The reliably sycophantic Colberg tweeted a link to this review A.D. Coleman wrote in the early 1970s of Minor White's project "Octave of Prayer". You can admire the three parts here, here, and here.
Minor White curated an exhibition, and did a book based on it. The summary is that Coleman doesn't like it. Boy does he not like it.
On the one hand, I will always love Coleman for using the phrase "a fucking seagull" in this piece. Serious writing needs more cursing in it.
On the other hand, there are... problems.
First of all we have Coleman's fairy tale about quitting because some substitute editor got shirty with him. Having quit a few jobs in my time, I can assure you, there's more to this story. Coleman is simply painting himself as a hero utterly devoted to his criticism, willing to literally die on that hill over one piece that a temp editor asked for some revisions on.
But this isn't the really tasty part.
Hop on an internet forum and propose the idea that anyone can shoot a meaningful picture, and insist on talking about what a meaningful picture might be. Odds are, you'll get panicked angry pushback. The various nerds will go on about the importance of "craft" and insist that meaning is all subjective and and and they'll crack jokes and generally do a vigorous dance to make the bad man with ideas go away. I dare say that in the 1970s you could have extracted precisely the same performance from most Camera Clubs.
Coleman cannot be accused of rejecting the idea of meaningful pictures, but on the idea that anyone can shoot, that a good dose of mysticism and raw emotion might be a good idea, he is quite clear: angry, panicked, rejection.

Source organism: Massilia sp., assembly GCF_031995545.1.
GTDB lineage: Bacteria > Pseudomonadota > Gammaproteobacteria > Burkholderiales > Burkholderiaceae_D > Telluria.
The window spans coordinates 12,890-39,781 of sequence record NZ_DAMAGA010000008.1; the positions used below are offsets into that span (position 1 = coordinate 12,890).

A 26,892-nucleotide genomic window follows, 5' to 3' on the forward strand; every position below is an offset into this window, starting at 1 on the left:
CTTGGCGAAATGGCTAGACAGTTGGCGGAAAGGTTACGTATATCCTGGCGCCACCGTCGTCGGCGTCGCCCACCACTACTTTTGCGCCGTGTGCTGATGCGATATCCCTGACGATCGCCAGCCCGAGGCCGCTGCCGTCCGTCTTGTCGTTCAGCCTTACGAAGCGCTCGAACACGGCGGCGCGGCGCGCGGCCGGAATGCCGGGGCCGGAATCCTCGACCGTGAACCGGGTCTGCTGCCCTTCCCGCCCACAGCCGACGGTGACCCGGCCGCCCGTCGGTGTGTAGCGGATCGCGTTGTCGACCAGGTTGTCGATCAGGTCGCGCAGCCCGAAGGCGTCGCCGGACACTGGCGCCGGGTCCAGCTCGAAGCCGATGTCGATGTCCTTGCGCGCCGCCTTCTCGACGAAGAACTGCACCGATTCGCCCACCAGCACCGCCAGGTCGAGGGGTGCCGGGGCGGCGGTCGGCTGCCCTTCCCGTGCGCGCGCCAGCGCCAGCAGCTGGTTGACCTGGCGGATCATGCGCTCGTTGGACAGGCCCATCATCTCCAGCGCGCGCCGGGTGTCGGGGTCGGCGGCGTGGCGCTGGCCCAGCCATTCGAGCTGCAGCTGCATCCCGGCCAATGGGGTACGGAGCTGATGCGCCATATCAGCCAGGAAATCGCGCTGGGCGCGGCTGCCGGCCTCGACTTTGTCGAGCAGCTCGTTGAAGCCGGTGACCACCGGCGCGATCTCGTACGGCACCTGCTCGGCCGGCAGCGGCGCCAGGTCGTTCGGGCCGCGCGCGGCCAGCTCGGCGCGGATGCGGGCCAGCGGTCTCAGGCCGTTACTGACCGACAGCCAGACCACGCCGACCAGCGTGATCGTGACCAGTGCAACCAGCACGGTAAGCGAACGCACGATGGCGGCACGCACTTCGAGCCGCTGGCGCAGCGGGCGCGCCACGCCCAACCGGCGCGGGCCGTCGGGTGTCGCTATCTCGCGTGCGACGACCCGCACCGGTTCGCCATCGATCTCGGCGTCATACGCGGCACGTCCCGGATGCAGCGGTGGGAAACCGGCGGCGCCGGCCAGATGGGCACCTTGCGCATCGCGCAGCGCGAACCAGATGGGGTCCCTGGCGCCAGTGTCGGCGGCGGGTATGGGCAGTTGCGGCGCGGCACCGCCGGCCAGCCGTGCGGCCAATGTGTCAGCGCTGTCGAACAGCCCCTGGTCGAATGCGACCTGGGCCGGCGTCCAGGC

In his review of the pictures, he says that all the pictures are subsumed to White's vision, no artist retains a voice. Well, except for the ones that do. Only one, Coleman says, really stands out. But that artist he cleverly eliminates from his thesis by claiming that White clearly just didn't understand the pictures. Let that soak in for a bit. Does that make any kind of sense?
While I get his point, his argument comes down to "there's only one kind of cheese in the world, cheddar, I looked around and all the cheese is cheddar except the ones that aren't, Q.E.D."
Coleman thrashes around some more, angered that White merely curated this thing, didn't shoot anything in it, and even works in what appears to be a swipe at White's homosexuality.
But what really gets him going is the writing, that mystical, "inane", writing. Well, ok, it looks a little out there to me too (although I am sure A.D. is picking out the best bits) but mysticism is kind of like that, bro. It's gonna get lyrical, it's not going to hold together logically, rationally. It seems clear to me that A.D.'s beef here is with the mysticism itself, not the writing per se.
In the end, what we have is the cerebral guy deeply upset that a major player is proposing the idea that maybe cerebration isn't the answer. Maybe raw feelings and a little magic are a good idea.
As someone who fancies himself a bit cerebral on good days, I gotta go with White here, at least in broad strokes. The book and the show might have been utter crap, but I agree that a little emotion, a little magic, would do photography a lot of good. Today as much as any other day, the technicians, the Masters Of Craft, are dominant and could use taking down a peg or two.
In fact, I will put this statement out there: a photograph that doesn't have a bit of the mystical in it is probably shit.